But let’s go back a step and first see how the Orthodox fits within Church history.
Countries in eastern, southern Europe, the Middle East and North Africa have historically been shaped by Christian Orthodox Churches whose people make up some 100 million worldwide. FULL POST
Posted 11/12/13 at 9:22 AM | Brian Stiller |
It seems unlikely that an imposing former professional British football (soccer) player would end up as a social worker. And even more unlikely, is that he would be appointed by the Chinese government to help solve one of their most pressing problems – over a million orphans left on streets or languishing in countless orphanages. Not only has Robert Glover led in placing 250,000 Chinese orphans in Chinese homes in the last few years, he has signed an agreement with the King of Thailand to do the same there. His story tells of the mystical and sure guidance of the Holy Spirit in building out of personal gifting and skill to solve a seemingly intractable problem in places where we assume the name of Christ is unknown.
Posted 10/31/13 at 2:11 PM | Brian Stiller |
It was the 1960s. Teenagers in Rome were as much into psychedelic music, mind-tripping drugs and hippy music as they were in LA or London. But not all. Countering the counter-culture, a group of young people in Rome eschewed the activities of their friends and sought a closer walk with Christ. Hungry for learning of the Bible, in quest for meaningful prayer and convinced that caring for the poor was a Christian mandate, they began to form around able and critical thinker Andrea Riccardi, himself then only in his teens.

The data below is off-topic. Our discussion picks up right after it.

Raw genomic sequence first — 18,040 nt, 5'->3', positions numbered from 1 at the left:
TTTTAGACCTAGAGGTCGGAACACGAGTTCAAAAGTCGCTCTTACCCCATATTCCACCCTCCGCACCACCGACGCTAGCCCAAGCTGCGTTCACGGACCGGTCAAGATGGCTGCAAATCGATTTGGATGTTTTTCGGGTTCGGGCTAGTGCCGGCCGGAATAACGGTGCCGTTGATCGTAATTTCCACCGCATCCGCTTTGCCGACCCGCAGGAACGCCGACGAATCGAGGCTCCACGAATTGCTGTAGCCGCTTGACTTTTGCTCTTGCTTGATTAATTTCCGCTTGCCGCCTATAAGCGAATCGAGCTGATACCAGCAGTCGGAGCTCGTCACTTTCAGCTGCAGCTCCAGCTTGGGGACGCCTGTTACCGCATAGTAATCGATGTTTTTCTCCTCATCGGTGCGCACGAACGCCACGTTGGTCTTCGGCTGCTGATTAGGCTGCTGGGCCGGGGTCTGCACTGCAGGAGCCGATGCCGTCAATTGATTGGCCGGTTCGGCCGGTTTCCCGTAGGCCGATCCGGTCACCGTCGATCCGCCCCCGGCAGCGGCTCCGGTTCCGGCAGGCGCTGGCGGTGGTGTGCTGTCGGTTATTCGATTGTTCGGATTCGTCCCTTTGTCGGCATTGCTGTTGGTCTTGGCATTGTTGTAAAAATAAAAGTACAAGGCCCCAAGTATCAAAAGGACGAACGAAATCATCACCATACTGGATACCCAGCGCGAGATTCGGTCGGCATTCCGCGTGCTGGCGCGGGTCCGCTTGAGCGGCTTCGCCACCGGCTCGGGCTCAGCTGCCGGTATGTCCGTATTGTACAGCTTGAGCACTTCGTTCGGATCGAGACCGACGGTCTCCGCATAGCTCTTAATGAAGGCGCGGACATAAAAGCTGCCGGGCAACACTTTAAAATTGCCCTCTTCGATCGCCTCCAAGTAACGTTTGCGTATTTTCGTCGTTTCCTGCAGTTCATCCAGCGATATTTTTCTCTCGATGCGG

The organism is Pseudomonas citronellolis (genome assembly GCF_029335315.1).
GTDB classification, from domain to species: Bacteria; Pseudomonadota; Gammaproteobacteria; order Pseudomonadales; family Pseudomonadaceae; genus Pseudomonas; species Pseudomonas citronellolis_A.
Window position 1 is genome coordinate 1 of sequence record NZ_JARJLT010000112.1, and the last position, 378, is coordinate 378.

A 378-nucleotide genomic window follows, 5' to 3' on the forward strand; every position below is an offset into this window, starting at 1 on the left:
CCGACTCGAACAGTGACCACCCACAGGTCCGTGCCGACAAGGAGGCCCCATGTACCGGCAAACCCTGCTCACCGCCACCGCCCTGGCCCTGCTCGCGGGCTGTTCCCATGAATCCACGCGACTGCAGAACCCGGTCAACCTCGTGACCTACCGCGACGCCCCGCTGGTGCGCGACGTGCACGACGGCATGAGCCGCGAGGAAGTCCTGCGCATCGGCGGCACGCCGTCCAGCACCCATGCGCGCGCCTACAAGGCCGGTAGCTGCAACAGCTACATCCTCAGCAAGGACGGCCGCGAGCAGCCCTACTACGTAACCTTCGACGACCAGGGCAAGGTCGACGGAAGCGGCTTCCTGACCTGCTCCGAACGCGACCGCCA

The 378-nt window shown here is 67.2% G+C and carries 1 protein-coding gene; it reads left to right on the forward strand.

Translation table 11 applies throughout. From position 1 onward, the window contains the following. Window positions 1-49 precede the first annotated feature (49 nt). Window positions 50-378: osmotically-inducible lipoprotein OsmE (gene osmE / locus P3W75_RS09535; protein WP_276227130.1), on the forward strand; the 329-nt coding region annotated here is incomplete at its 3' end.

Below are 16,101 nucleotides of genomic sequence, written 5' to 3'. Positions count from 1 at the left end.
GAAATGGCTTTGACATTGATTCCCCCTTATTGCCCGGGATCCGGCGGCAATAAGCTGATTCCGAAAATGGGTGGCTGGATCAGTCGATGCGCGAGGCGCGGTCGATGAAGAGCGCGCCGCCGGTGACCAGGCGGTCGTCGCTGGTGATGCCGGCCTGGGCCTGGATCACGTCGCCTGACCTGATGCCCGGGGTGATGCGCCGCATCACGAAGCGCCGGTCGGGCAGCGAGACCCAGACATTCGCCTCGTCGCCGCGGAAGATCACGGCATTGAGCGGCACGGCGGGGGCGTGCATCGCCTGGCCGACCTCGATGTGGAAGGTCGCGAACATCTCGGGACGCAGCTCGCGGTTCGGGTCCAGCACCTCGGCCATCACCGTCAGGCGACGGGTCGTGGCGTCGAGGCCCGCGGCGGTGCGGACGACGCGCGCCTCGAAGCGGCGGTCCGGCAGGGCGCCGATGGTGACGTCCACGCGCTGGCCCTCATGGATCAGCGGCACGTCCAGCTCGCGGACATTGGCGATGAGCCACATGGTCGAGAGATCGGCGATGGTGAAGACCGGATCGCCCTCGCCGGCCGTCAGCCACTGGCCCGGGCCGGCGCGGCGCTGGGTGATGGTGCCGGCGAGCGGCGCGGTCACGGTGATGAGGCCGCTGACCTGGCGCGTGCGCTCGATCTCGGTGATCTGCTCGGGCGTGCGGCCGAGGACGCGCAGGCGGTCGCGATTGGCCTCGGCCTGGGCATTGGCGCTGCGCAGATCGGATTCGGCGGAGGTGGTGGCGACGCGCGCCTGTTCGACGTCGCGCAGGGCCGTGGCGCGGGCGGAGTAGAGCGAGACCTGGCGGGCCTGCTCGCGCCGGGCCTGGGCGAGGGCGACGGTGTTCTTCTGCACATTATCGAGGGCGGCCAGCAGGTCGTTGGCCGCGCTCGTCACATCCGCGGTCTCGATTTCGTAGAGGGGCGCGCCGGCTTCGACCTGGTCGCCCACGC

Today the Community of Sant’Egidio has spread its influence and ministry to many in several countries, numbering some 70,000 as associates. It is made up of professionals who believe personal conversion is a beginning step to this walk of faith. It is not a religious order and being Roman Catholic is not a requirement, although most members are. They sign no covenant and make no explicit promises but all understand that daily prayer, Bible study and regular time spent with the marginalized and poor are what makes them as persons and communities vital in their walk with Christ and effective in their witness to the life of the Gospel. FULL POST
Posted 10/22/13 at 2:29 PM | Brian Stiller |
Tucked into southeast Europe, just across the Adriatic from Italy lies Albania, strung out along a mountainous coastline, unknown and unremarkable to most except for its post WWII declaration that it would be Atheistic: no religion allowed. Brutal. Harsh. Demanding. It was more than Communist in economic and social policy. Dictator Enver Hoxha prided himself on following Stalin. But he went further, declaring that anything religious would be outlawed. Churches, Mosques, Synagogues were demolished or turned into everything from barns to factories, making neighboring Communist dictator Tito of Yugoslavia seem like a saint. Few countries compared except North Korea.
Beyond persecution, belief in any religion was made illegal. That illegality ruled society. Creating within the culture a pragmatic, utilitarian, browbeaten people whose values rested uneasily on the quick sand of fear in being loyal to the state. The vacuum of its ideology held this historic community suspended between the absolute control of its president and a heartfelt desire to believe.
I sat with widow Elona Prroj in downtown Tirana’s Stephen café run by Christian entrepreneurs and listened to a story of which, in my initial meeting I had no warning. Blood chilling and bizarre, yet magisterial in its biblical vision. FULL POST
Posted 10/21/13 at 12:27 PM | Brian Stiller |